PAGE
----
"Actor: Andrei Tarkovsky"

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  • Solaris [DVD]Solaris | DVD | (08/08/2016) from £8.49   |  Saving you £7.50 (88.34%)   |  RRP £15.99

    Released in 1972, Solaris is Andrei Tarkovsky's third feature and his most far-reaching examination of human perceptions and failings. It's often compared to Kubrick's 2001, but although both bring a metaphysical dimension to bear on space exploration, Solaris has a claustrophobic intensity which grips the attention over spans of typically Tarkovskian stasis. Donatas Banionis is sympathetic as the cosmonaut sent to investigate disappearances on the space station orbiting the planet Solaris, only to be confronted by his past in the guise of his dead wife, magnetically portrayed by Natalya Bondarchuk. The ending is either a revelation or a conceit, depending on your viewpoint. On the DVD: Solaris reproduces impressively on DVD in widescreen--which is really essential here--and Eduard Artemiev's ambient score comes over with pristine clarity. There are over-dubs in English and French, plus subtitles in 12 languages. An extensive stills gallery, detailed filmographies for cast and crew, and comprehensive biographies of Tarkovsky and author Stanislaw Lem are valuable extras, as are the interviews with Bondarchuk and Tarkovsky's sister and an amusing 1970s promo-film for Banionis. It would have been better had the film been presented complete on one disc, instead of stretched over two. Even so, the overall package does justice to a powerful and disturbing masterpiece. --Richard Whitehouse

  • Solaris [Blu-ray]Solaris | Blu Ray | (08/08/2016) from £10.99   |  Saving you £9.00 (81.89%)   |  RRP £19.99

    Released in 1972, Solaris is Andrei Tarkovsky's third feature and his most far-reaching examination of human perceptions and failings. It's often compared to Kubrick's 2001, but although both bring a metaphysical dimension to bear on space exploration, Solaris has a claustrophobic intensity which grips the attention over spans of typically Tarkovskian stasis. Donatas Banionis is sympathetic as the cosmonaut sent to investigate disappearances on the space station orbiting the planet Solaris, only to be confronted by his past in the guise of his dead wife, magnetically portrayed by Natalya Bondarchuk. The ending is either a revelation or a conceit, depending on your viewpoint. On the DVD: Solaris reproduces impressively on DVD in widescreen--which is really essential here--and Eduard Artemiev's ambient score comes over with pristine clarity. There are over-dubs in English and French, plus subtitles in 12 languages. An extensive stills gallery, detailed filmographies for cast and crew, and comprehensive biographies of Tarkovsky and author Stanislaw Lem are valuable extras, as are the interviews with Bondarchuk and Tarkovsky's sister and an amusing 1970s promo-film for Banionis. It would have been better had the film been presented complete on one disc, instead of stretched over two. Even so, the overall package does justice to a powerful and disturbing masterpiece. --Richard Whitehouse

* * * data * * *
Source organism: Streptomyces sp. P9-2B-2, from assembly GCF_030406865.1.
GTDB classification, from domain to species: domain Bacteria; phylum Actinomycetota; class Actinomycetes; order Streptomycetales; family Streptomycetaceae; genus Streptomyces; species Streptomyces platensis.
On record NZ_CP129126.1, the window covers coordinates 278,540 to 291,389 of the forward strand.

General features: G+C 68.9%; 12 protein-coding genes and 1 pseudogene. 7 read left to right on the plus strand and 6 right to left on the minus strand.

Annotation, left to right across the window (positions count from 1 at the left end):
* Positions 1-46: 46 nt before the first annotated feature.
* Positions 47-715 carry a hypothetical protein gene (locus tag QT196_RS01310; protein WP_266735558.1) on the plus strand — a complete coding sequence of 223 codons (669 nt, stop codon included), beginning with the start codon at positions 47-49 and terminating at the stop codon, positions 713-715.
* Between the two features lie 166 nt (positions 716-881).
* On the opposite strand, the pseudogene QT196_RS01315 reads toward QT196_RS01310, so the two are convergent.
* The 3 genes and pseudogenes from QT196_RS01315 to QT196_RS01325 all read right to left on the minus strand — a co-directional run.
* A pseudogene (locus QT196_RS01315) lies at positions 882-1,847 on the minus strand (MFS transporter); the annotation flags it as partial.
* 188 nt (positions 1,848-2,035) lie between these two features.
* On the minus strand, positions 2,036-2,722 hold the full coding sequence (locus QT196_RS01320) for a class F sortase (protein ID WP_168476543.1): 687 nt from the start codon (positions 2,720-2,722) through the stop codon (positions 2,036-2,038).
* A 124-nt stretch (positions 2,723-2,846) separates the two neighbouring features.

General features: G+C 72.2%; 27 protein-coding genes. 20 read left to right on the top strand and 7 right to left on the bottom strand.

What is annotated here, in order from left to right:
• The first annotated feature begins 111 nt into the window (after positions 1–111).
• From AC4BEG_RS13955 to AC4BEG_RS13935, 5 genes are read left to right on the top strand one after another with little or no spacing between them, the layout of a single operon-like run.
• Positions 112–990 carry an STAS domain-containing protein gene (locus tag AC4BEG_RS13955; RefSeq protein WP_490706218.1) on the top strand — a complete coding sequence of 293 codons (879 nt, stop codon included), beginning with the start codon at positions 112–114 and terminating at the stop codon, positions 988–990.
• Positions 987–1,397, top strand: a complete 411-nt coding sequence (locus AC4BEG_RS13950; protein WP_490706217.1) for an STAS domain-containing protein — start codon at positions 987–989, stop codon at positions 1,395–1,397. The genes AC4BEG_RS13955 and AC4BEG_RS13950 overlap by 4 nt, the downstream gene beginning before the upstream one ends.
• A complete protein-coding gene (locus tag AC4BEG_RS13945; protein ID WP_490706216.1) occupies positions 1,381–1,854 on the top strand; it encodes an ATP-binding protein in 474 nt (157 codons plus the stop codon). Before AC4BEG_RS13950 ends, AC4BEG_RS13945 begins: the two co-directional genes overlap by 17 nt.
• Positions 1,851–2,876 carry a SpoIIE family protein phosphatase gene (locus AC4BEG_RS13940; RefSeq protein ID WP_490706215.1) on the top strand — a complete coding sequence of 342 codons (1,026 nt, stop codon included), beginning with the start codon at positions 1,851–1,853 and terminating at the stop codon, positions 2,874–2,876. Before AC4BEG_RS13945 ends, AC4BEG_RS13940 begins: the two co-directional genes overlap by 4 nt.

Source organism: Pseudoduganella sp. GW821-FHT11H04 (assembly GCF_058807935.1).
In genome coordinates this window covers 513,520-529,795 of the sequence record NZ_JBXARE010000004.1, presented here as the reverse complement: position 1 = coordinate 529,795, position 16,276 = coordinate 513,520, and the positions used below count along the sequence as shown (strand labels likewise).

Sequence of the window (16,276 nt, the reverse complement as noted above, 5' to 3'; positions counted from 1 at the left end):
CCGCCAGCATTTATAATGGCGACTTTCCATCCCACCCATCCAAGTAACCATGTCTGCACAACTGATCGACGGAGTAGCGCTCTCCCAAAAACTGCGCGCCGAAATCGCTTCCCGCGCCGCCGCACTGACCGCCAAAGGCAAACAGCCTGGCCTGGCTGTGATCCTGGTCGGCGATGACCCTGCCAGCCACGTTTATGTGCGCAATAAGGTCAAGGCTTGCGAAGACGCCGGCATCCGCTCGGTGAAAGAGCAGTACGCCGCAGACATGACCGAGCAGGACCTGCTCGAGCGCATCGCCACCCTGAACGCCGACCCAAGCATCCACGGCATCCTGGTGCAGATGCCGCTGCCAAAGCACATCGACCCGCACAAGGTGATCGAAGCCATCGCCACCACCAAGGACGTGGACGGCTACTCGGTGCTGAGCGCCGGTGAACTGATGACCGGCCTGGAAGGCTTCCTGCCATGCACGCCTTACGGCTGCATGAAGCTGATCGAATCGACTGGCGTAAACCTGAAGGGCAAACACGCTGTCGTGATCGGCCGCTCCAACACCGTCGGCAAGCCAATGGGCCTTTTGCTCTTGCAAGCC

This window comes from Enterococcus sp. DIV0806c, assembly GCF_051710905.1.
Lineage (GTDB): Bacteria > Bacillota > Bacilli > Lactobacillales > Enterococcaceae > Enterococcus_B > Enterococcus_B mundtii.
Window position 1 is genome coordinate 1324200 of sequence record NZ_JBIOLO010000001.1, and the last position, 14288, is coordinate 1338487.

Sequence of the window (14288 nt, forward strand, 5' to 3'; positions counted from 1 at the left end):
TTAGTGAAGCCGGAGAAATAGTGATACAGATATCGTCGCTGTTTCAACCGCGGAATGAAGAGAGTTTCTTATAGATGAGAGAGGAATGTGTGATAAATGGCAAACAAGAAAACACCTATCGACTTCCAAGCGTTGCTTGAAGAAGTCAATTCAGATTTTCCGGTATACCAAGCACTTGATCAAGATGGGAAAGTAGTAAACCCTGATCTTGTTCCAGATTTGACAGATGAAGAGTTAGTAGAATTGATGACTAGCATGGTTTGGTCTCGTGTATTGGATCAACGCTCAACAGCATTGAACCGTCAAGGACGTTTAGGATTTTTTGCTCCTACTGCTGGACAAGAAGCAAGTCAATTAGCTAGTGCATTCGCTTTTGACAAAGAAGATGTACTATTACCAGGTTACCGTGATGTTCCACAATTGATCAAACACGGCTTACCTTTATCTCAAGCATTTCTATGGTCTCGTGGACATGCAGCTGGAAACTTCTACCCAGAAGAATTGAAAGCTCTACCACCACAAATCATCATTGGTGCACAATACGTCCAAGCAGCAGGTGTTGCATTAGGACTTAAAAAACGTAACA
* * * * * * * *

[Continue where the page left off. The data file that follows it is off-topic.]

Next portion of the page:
• Moscow Elegy-Alexander SokuroMoscow Elegy-Alexander Sokuro | DVD | (01/08/2008) from £N/A   |  Saving you £N/A (N/A%)   |  RRP £19.99

    Moscow Elegy is a part of the Elegy series created by our team at the Leningrad State Documentary Productions LSDF. The films in this series have in common an ""elegiac mood"" Moscow Elegy was originally intended to mark Tarkovsky's 50th birthday. But disagreements within the Soviet Professional Union of Cinematographers about the style and content of the film forced us to suspend production for a long time and the film was only completed after his death. This ""birthday gift"" was to be a dramatic event in my cinema career. ""The film is perception of the personality of the great film-maker and his destiny in the context of History. Let me add that our task was to create a special human approach towards the memory and personality of Tarkovsky. We attempted to treat the footage in a tender and caring way with kindness. We were not trying to embrace all aspects of Tarkovsky's life and work. We are speaking only about what he has left in his Motherland and what was going on during those years in the West where he had had to work."" Alexander Sokurov

  • The Andrei Tarkovsky CompanionThe Andrei Tarkovsky Companion | DVD | (28/05/2007) from £N/A   |  Saving you £N/A (N/A%)   |  RRP £24.99

    Documentary profiling one of the leading lights of world cinema; Andrei Tarkovsky the Russian director of thought-provoking classics such as ""Solaris"" ""Stalker"" and ""Ivan's Childhood"".

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